Putting the Bid Together
Once you have completed your takeoff, you are ready to assemble your bid. Putting the bid together requires several steps. In my book, Paint Contracting and Estimating, I include advice on how to proceed through this process in a way that will reduce your chances of missing something. Submitting bids that are disproportionately high or low, and therefore can give the impression that you are trying to gouge the customer. The flip side is that you don’t know what you are doing. Neither of these is a good message to send.
Estimating Volume and Focus
Depending on the type of bid you are submitting (I discuss the three main types), there are different procedures and considerations involved. Also, I discuss in depth, the benefits or drawbacks to the various bid types. In addition, I tell you which to focus on and how to do so successfully. None of us really needs to “practice” at estimating. I will show you how to avoid leaning your ladder against the wrong walls. Bidding is, after all, a game of numbers. The more “arrows” you shoot, results in improving your chances at winning more work. The more accurately you aim those arrows will determine your percentage of “successful” wins. Putting the bid together correctly is the key to arriving at a winning proposal.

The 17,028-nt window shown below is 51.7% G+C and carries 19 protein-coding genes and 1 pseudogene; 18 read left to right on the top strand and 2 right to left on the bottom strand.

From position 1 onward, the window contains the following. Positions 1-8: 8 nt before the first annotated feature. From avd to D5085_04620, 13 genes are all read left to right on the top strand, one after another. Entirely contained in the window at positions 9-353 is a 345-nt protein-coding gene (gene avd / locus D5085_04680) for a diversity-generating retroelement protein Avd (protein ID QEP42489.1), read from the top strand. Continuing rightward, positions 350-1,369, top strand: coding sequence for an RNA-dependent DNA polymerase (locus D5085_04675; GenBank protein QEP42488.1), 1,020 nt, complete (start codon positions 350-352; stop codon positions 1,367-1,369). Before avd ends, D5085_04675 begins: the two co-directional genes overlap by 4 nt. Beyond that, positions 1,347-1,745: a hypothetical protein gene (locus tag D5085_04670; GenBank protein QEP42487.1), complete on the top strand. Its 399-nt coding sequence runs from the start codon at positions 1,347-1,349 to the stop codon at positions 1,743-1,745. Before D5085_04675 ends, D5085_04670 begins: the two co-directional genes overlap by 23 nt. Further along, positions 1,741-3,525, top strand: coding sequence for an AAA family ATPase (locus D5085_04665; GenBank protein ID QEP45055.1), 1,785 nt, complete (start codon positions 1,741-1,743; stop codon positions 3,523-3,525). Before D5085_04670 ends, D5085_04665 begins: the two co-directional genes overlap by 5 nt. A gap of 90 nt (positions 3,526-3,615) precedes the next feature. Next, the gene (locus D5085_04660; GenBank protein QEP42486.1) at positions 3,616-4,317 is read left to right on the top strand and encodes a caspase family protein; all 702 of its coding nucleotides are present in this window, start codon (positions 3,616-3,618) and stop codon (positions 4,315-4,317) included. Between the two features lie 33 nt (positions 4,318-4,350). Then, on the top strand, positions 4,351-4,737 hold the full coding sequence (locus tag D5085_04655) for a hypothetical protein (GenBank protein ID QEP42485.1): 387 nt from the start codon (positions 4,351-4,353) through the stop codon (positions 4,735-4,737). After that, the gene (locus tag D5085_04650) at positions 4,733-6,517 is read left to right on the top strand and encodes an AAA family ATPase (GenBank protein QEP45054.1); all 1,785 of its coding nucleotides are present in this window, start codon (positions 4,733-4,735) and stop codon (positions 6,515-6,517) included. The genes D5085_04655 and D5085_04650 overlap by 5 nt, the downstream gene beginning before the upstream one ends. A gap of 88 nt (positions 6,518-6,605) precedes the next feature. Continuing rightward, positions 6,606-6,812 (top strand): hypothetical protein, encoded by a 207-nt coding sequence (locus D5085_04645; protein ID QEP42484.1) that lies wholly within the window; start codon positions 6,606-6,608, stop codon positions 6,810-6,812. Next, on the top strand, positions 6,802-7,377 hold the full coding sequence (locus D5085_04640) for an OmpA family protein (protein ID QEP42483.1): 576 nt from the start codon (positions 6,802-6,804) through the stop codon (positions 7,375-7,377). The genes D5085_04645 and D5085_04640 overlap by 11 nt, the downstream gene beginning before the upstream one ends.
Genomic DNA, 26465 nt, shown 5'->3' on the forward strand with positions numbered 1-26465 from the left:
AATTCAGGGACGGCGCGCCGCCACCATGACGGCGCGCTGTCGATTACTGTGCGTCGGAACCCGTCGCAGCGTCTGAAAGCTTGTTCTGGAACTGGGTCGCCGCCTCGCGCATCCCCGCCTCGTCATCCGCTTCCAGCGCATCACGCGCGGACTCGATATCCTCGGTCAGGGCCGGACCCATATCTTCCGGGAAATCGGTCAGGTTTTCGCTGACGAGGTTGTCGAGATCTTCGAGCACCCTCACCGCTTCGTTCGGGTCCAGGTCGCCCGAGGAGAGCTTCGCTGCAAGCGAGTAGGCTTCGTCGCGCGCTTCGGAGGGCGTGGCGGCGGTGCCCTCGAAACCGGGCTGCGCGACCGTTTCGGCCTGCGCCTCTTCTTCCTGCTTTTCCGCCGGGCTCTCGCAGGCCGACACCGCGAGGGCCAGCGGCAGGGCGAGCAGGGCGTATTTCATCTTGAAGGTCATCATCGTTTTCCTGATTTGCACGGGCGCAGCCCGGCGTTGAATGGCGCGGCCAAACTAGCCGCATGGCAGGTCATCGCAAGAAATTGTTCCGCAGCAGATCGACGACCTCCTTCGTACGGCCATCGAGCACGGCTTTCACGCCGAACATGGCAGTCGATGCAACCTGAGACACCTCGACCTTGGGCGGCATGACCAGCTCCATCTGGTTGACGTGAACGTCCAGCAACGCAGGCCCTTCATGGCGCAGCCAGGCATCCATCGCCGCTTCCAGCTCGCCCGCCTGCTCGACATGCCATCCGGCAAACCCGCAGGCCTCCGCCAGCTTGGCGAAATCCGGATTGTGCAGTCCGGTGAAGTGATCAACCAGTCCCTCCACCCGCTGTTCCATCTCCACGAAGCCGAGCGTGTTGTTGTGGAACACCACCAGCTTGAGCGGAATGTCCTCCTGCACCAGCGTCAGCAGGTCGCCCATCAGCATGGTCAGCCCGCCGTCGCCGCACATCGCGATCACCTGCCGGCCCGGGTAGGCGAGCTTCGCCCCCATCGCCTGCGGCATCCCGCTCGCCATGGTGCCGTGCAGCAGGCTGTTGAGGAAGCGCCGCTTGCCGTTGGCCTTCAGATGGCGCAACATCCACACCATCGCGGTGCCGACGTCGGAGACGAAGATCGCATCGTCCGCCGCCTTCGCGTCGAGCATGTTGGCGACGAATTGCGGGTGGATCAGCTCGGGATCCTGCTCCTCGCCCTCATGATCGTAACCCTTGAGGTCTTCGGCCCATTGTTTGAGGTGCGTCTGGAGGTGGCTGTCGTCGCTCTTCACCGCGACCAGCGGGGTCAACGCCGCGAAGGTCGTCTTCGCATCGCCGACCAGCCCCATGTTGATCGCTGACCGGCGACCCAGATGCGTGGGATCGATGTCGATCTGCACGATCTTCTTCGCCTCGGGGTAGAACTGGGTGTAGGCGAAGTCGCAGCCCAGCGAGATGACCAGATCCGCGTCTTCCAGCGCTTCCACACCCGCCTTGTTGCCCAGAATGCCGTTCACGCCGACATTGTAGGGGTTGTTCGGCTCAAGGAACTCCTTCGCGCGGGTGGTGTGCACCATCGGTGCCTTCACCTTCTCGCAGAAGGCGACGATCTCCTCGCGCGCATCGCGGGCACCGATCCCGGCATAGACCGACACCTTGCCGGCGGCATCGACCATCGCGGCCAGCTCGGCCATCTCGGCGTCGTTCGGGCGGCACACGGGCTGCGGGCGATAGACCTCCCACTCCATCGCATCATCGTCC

Other Things to Consider
I also cover several aspects of the bidding process that not everyone thinks to consider. Included are details such as Proximity, Access, Weather, Quality, Time Constraints, Prevailing Wage, Owners and Architects, Present Work Load, High Profile Work and much more. The book points out too, the correct Protocol to observe in the bidding process, the benefits and drawbacks to bidding Per Plans and Specs, how to avoid having your bids Shopped by general contractors, and the benefits of carefully tracking your results. These items, and more, are offered to help you minimize the pitfalls of making errors or wasting your time.